Archival Pennhurst Images

Picking Peas, 1918 Trustees Report
Picking Peas, 1918 Trustees Report
None of the "patients" who were doing all of this manual labor were paid a penny. It was "training," training for a lifestyle that was rapidly disappearing and for jobs that no longer existed in the "real world."
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amanda2/28/2014
Honestly, that field working was a way of life for a long time, everyone did it to eat, didn't make us slaves. That was a blessing to them guys out there, they were away from poop covered floors, fully dressed, and not being attacked at that moment by other patients. Farming was the way we all ate..
PattyAnn12/9/2013
These jobs didn't exist in the real world? It's almost a century later and I want to know how does fruit and vegetables get from the plant to your table?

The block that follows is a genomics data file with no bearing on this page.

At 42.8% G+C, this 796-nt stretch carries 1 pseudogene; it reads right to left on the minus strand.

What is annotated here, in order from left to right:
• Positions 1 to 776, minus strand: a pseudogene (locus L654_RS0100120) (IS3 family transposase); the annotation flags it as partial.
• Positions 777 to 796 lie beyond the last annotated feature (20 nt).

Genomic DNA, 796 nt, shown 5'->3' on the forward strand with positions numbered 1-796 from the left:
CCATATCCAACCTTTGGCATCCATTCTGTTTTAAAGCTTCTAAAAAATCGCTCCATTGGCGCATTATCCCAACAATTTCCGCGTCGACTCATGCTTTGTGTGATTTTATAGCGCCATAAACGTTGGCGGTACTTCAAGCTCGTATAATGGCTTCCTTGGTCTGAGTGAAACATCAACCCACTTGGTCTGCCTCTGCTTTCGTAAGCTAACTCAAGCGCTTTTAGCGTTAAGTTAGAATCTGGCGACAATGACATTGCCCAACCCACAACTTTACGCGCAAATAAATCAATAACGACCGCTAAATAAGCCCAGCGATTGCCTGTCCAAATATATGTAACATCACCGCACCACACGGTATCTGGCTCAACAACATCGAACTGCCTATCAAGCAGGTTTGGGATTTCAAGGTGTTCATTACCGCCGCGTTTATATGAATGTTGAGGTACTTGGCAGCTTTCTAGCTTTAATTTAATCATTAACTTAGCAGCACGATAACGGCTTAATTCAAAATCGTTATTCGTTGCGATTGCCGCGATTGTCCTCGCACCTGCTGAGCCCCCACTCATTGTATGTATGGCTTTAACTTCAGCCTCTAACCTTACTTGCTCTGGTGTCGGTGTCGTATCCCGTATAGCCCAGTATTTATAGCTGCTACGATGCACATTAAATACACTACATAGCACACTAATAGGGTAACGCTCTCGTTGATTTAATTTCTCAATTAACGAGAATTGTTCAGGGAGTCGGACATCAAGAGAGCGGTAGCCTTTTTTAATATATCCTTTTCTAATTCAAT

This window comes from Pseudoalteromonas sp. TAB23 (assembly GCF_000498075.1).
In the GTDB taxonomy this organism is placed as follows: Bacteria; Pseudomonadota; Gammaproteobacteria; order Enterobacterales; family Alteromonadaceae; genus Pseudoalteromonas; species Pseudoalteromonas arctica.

Robert12/2/2012
Free labor..no doubt, but I agree it probably gave them a small feeling of worth. What a despairing existence.
Jackie11/5/2012
This was considered occupational therapy and was actually of great importance in 1918. There were those that were not severely disabled therefore, I am sure they preferred being in an open field, in the sun and fresh air doing something that made them feel human. It wasn't slavery, it was life then
Shelly11/5/2011
Training? They were simply being used as slaves!!
Andrew12/11/2010
Actually, it was a kind of therapy. They were kept occupied, and it made them feel important. The raised morale meant a lot to them. Unfortunately, this program was stopped by Kennedy.
TIANA9/12/2010
Training?? they were never released, almost all patients died in that institution, it was jus free help, and someone to get the job done...very sad